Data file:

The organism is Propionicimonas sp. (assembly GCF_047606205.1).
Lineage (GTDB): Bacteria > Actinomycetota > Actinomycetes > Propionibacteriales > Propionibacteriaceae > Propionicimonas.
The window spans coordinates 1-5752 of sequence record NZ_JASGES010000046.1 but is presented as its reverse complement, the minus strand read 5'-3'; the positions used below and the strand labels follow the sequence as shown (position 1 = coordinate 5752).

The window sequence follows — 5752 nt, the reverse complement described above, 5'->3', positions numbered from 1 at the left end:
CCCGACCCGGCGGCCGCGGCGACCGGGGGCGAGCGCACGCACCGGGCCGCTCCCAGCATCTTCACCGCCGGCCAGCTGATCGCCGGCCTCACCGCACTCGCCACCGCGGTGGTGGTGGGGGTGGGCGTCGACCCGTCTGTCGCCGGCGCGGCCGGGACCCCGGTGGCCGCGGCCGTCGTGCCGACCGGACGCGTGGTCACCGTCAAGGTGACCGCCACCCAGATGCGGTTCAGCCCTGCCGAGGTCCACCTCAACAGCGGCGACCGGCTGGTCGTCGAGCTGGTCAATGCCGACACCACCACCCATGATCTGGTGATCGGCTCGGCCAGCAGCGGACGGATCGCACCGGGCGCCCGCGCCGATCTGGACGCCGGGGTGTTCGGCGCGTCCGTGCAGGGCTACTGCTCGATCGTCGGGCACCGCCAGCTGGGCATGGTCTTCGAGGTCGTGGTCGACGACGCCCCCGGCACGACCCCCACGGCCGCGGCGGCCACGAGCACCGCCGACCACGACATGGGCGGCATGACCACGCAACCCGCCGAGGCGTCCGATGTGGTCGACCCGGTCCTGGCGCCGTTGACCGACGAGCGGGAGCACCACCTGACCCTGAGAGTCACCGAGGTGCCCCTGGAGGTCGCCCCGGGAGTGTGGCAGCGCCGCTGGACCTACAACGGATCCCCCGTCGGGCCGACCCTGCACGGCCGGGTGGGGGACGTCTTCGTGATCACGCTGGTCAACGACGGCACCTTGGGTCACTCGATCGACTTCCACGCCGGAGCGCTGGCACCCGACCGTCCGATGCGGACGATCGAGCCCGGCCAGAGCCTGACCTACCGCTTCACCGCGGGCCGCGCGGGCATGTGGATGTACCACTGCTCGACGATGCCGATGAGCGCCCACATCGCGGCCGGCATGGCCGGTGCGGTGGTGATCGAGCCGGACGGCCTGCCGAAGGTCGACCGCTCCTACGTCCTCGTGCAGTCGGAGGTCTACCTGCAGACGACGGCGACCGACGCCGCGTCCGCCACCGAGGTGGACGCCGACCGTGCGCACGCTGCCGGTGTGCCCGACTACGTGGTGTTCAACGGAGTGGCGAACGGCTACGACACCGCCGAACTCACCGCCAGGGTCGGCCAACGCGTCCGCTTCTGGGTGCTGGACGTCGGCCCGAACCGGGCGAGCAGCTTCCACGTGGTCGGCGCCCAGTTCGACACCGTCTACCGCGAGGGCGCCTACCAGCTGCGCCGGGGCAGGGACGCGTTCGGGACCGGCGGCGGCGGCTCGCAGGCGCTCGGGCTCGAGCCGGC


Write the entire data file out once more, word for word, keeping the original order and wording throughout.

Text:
The organism is Propionicimonas sp. (assembly GCF_047606205.1).
Lineage (GTDB): Bacteria > Actinomycetota > Actinomycetes > Propionibacteriales > Propionibacteriaceae > Propionicimonas.
The window spans coordinates 1-5752 of sequence record NZ_JASGES010000046.1 but is presented as its reverse complement, the minus strand read 5'-3'; the positions used below and the strand labels follow the sequence as shown (position 1 = coordinate 5752).

The window sequence follows — 5752 nt, the reverse complement described above, 5'->3', positions numbered from 1 at the left end:
CCCGACCCGGCGGCCGCGGCGACCGGGGGCGAGCGCACGCACCGGGCCGCTCCCAGCATCTTCACCGCCGGCCAGCTGATCGCCGGCCTCACCGCACTCGCCACCGCGGTGGTGGTGGGGGTGGGCGTCGACCCGTCTGTCGCCGGCGCGGCCGGGACCCCGGTGGCCGCGGCCGTCGTGCCGACCGGACGCGTGGTCACCGTCAAGGTGACCGCCACCCAGATGCGGTTCAGCCCTGCCGAGGTCCACCTCAACAGCGGCGACCGGCTGGTCGTCGAGCTGGTCAATGCCGACACCACCACCCATGATCTGGTGATCGGCTCGGCCAGCAGCGGACGGATCGCACCGGGCGCCCGCGCCGATCTGGACGCCGGGGTGTTCGGCGCGTCCGTGCAGGGCTACTGCTCGATCGTCGGGCACCGCCAGCTGGGCATGGTCTTCGAGGTCGTGGTCGACGACGCCCCCGGCACGACCCCCACGGCCGCGGCGGCCACGAGCACCGCCGACCACGACATGGGCGGCATGACCACGCAACCCGCCGAGGCGTCCGATGTGGTCGACCCGGTCCTGGCGCCGTTGACCGACGAGCGGGAGCACCACCTGACCCTGAGAGTCACCGAGGTGCCCCTGGAGGTCGCCCCGGGAGTGTGGCAGCGCCGCTGGACCTACAACGGATCCCCCGTCGGGCCGACCCTGCACGGCCGGGTGGGGGACGTCTTCGTGATCACGCTGGTCAACGACGGCACCTTGGGTCACTCGATCGACTTCCACGCCGGAGCGCTGGCACCCGACCGTCCGATGCGGACGATCGAGCCCGGCCAGAGCCTGACCTACCGCTTCACCGCGGGCCGCGCGGGCATGTGGATGTACCACTGCTCGACGATGCCGATGAGCGCCCACATCGCGGCCGGCATGGCCGGTGCGGTGGTGATCGAGCCGGACGGCCTGCCGAAGGTCGACCGCTCCTACGTCCTCGTGCAGTCGGAGGTCTACCTGCAGACGACGGCGACCGACGCCGCGTCCGCCACCGAGGTGGACGCCGACCGTGCGCACGCTGCCGGTGTGCCCGACTACGTGGTGTTCAACGGAGTGGCGAACGGCTACGACACCGCCGAACTCACCGCCAGGGTCGGCCAACGCGTCCGCTTCTGGGTGCTGGACGTCGGCCCGAACCGGGCGAGCAGCTTCCACGTGGTCGGCGCCCAGTTCGACACCGTCTACCGCGAGGGCGCCTACCAGCTGCGCCGGGGCAGGGACGCGTTCGGGACCGGCGGCGGCGGCTCGCAGGCGCTCGGGCTCGAGCCGGC